I woke yesterday morning to see Chancellor George Osborne on Breakfast TV announcing his plans to scrap child benefit for Higher Rate tax payers from 2013 – as detailed here BBC News – Child benefit cuts ‘tough but necessary’ say ministers
There’s been a lot of talk already about this (as one would imagine) – much of it focused on the anomaly of married couples earning just below the higher rate tax threshold being able to earn a combined income of over 80,000 without losing the benefit.
Personally I think that this is one anomaly that will be smoothed out – and not really worth getting uptight over. However there are a number of things that really puzzle me about this announcement.
What hits me straight-away is that although Mr Osborne repeatedly said that this move has got to be done urgently because things are so desperately bad, and if they had any choice they wouldn’t do it, but what with the state that Labour have left things in, we can’t afford to waste time, and we’re all on this together and I’m sorry but tough times call for tough solutions, and we’re all in this together, and it’s all Labour’s fault, but it’s really urgent, and we’re all in this together, yada yada yada … Despite all this it’s not going to be introduced for three years. Three years ? If it was really urgent they could do this next week.
So it’s not really urgent then – it’s something that can wait three years.
But what intrigues me more is exactly why the Tories are trailing a cut which will primarily hit families with a single wage earner in the lower reaches of the higher rate tax bracket. Just the kind of people by the way, who would be likely Conservative voters.
Now there are those towards the left of the political spectrum who’d rationalise this quite easily – don’t give money to relatively wealthy people – give it to the genuinely poor who need it more
There are those on the right wing who’d defend it as well – don’t nanny us, make the state smaller and allow people to make their own way in life, without contributing to the welfare of others unless they choose to, and without resorting to ‘big state’ support.
In Britain though my feeling is that we have rather more people who don’t go with either of those views. We have rather a lot of people who are somewhere in the middle. People who don’t think there’s anything wrong with turning a profit, doing well in their chosen profession or business and becoming relatively well off, but who equally don’t have a problem with the state being structured in such a way as to help ordinary people – whatever their earnings – during the times when they need it the most – not just when they’re in desperate need, but also at strategic points in their life where they are relatively more in need of a little help.
When we think of “National Insurance” – we tend to think of it as insurance against the disaster of unemployment or disability. Insurance can provide for other less drastic eventualities though – and can be a way of providing for the future benefit of our families – and the nation’s families.
This is put fairly well (by a Conservative mind) in this article on Conservative Home : George Osborne’s child benefit cut shouldn’t be permanent – thetorydiary by Paul Goodman (who I confess I have not come across before – I believe he’s the former Tory MP for Wycombe).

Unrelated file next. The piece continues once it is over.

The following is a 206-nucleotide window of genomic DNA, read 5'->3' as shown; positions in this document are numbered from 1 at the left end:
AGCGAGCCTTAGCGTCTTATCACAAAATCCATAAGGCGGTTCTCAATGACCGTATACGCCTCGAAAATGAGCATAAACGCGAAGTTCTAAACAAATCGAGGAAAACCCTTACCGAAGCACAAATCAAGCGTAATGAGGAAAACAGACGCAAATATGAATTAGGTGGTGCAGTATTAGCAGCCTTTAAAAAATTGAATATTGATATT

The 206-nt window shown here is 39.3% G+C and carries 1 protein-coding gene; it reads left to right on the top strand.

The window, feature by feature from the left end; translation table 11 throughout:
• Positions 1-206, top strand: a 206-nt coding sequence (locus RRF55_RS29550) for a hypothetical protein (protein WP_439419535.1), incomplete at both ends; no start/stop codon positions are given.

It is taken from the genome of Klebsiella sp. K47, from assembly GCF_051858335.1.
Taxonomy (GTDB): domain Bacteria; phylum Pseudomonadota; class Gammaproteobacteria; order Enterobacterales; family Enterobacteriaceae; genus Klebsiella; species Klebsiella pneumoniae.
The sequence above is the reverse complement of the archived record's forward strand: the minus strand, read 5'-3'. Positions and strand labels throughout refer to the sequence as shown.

I don’t think this measure naturally appeals to many in any political party right now – though perhaps some of the more extreme libertarians in the Tory party like it. It could conceivably drive a lot of middle income voters towards Labour.
It could of course be justified as an “emergency measure” – except as I said at the beginning – it’s not ! – We’ll wait three years for this.
So I really don’t what the Conservatives are up to with this – I am suspicious of the Conservative tactics. I don’t think they’ll ever implement this cut in its current form, and I worry about what they will actually do instead. I usually go for ‘cock up’ over ‘conspiracy’ every time – but this time I’m not so sure.
Just a thought !
- Is this the coalition’s 10p tax moment? (newstatesman.com)
- Letters: Child benefit must be universal (guardian.co.uk)
- Child benefit changes ‘fair’ insists David Cameron (independent.co.uk)
- George Osborne’s child benefit plans make things awkward for Labour (guardian.co.uk)
- Benefits feel the squeeze – but the City doesn’t (independent.co.uk)
- Child benefit row: David Cameron holds out promise of tax credits for couples (telegraph.co.uk)
- Top earners to lose child benefits (independent.co.uk)
- Top earners to lose child tax credit benefits (independent.co.uk)
- George Osborne: good cop and bad cop in one (economist.com)
- Ten policy headaches for the government on child benefit (leftfootforward.org)
- PM facing child benefit criticism (bbc.co.uk)
- Time for Ed Miliband to speak up on child benefit (newstatesman.com)
- Child benefit plans could be revised, says Children’s Minister (telegraph.co.uk)
- Tory right warns George Osborne over child benefit curbs (guardian.co.uk)
- Cameron faces criticism over child benefit cuts (guardian.co.uk)
- Government set to introduce tax break for married couples (guardian.co.uk)
- Tories raise alarm as George Osborne ends child benefit for all (guardian.co.uk)
- George Osborne’s patriot act (blogs.telegraph.co.uk)
- Osborne buries universal child benefit (newstatesman.com)
- Conservatives scrap child benefit for high earners (guardian.co.uk)